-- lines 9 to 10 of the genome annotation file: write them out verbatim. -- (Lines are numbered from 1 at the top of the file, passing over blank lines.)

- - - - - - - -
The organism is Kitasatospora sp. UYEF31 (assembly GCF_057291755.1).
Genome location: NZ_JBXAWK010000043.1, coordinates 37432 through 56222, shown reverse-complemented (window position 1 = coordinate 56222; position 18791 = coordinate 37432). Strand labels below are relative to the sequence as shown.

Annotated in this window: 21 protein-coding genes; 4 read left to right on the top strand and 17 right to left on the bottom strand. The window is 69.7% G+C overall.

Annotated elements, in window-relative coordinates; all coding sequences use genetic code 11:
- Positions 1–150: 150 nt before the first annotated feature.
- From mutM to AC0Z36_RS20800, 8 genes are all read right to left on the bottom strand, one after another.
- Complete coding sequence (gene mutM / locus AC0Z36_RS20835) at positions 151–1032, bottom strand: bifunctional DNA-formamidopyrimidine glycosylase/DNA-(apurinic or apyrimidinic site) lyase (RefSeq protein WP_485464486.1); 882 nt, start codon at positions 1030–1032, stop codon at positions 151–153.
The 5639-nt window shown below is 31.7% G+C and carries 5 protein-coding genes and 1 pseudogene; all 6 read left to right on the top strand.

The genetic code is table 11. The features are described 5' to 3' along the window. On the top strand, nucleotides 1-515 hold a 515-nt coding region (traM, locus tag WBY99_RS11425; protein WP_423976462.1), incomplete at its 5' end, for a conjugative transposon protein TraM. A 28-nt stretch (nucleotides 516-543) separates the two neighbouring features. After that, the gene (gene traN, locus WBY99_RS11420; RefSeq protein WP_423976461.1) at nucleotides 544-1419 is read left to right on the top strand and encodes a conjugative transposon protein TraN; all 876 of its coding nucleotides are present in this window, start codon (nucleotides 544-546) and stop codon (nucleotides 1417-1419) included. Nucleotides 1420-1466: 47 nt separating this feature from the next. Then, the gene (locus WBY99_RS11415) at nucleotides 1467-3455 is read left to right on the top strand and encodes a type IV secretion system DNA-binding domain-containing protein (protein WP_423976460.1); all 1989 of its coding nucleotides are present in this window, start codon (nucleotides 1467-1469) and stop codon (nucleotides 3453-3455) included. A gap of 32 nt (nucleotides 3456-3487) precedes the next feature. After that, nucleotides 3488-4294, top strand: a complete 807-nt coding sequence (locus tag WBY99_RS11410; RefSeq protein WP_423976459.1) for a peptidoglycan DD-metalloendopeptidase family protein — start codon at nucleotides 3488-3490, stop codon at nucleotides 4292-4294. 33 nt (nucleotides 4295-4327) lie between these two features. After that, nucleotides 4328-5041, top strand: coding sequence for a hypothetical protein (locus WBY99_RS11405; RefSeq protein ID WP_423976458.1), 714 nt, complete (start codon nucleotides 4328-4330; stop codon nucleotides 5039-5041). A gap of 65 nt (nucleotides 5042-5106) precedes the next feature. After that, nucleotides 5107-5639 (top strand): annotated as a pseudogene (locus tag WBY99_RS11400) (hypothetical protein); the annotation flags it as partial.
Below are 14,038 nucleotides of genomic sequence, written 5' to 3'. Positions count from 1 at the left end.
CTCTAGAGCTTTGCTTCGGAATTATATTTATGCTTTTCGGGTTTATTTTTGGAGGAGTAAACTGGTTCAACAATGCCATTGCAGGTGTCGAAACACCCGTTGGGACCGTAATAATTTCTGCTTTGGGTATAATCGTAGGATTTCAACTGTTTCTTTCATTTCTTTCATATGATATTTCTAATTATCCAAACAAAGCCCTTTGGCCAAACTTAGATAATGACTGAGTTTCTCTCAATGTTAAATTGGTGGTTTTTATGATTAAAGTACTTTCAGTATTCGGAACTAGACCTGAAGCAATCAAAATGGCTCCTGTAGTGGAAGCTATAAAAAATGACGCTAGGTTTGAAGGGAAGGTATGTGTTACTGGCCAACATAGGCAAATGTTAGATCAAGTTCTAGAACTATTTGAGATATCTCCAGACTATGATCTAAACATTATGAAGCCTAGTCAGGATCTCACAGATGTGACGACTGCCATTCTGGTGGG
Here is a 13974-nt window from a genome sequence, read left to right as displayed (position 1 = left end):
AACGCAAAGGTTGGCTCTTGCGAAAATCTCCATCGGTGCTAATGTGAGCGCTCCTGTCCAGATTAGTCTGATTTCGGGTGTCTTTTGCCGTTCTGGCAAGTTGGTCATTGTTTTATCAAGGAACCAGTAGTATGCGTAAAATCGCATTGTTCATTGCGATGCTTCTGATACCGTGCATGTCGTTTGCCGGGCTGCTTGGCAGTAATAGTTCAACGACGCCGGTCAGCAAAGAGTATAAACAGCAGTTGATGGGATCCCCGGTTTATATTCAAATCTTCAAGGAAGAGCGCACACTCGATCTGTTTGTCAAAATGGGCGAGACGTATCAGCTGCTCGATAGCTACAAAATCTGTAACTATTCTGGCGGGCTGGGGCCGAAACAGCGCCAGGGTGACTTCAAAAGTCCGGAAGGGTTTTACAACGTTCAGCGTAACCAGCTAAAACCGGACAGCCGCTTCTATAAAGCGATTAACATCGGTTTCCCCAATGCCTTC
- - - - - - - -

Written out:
The genetic code is table 11. The features are described 5' to 3' along the window. On the top strand, nucleotides 1-515 hold a 515-nt coding region (traM, locus tag WBY99_RS11425; protein WP_423976462.1), incomplete at its 5' end, for a conjugative transposon protein TraM. A 28-nt stretch (nucleotides 516-543) separates the two neighbouring features. After that, the gene (gene traN, locus WBY99_RS11420; RefSeq protein WP_423976461.1) at nucleotides 544-1419 is read left to right on the top strand and encodes a conjugative transposon protein TraN; all 876 of its coding nucleotides are present in this window, start codon (nucleotides 544-546) and stop codon (nucleotides 1417-1419) included. Nucleotides 1420-1466: 47 nt separating this feature from the next. Then, the gene (locus WBY99_RS11415) at nucleotides 1467-3455 is read left to right on the top strand and encodes a type IV secretion system DNA-binding domain-containing protein (protein WP_423976460.1); all 1989 of its coding nucleotides are present in this window, start codon (nucleotides 1467-1469) and stop codon (nucleotides 3453-3455) included. A gap of 32 nt (nucleotides 3456-3487) precedes the next feature. After that, nucleotides 3488-4294, top strand: a complete 807-nt coding sequence (locus tag WBY99_RS11410; RefSeq protein WP_423976459.1) for a peptidoglycan DD-metalloendopeptidase family protein — start codon at nucleotides 3488-3490, stop codon at nucleotides 4292-4294. 33 nt (nucleotides 4295-4327) lie between these two features. After that, nucleotides 4328-5041, top strand: coding sequence for a hypothetical protein (locus WBY99_RS11405; RefSeq protein ID WP_423976458.1), 714 nt, complete (start codon nucleotides 4328-4330; stop codon nucleotides 5039-5041). A gap of 65 nt (nucleotides 5042-5106) precedes the next feature. After that, nucleotides 5107-5639 (top strand): annotated as a pseudogene (locus tag WBY99_RS11400) (hypothetical protein); the annotation flags it as partial.
Below are 14,038 nucleotides of genomic sequence, written 5' to 3'. Positions count from 1 at the left end.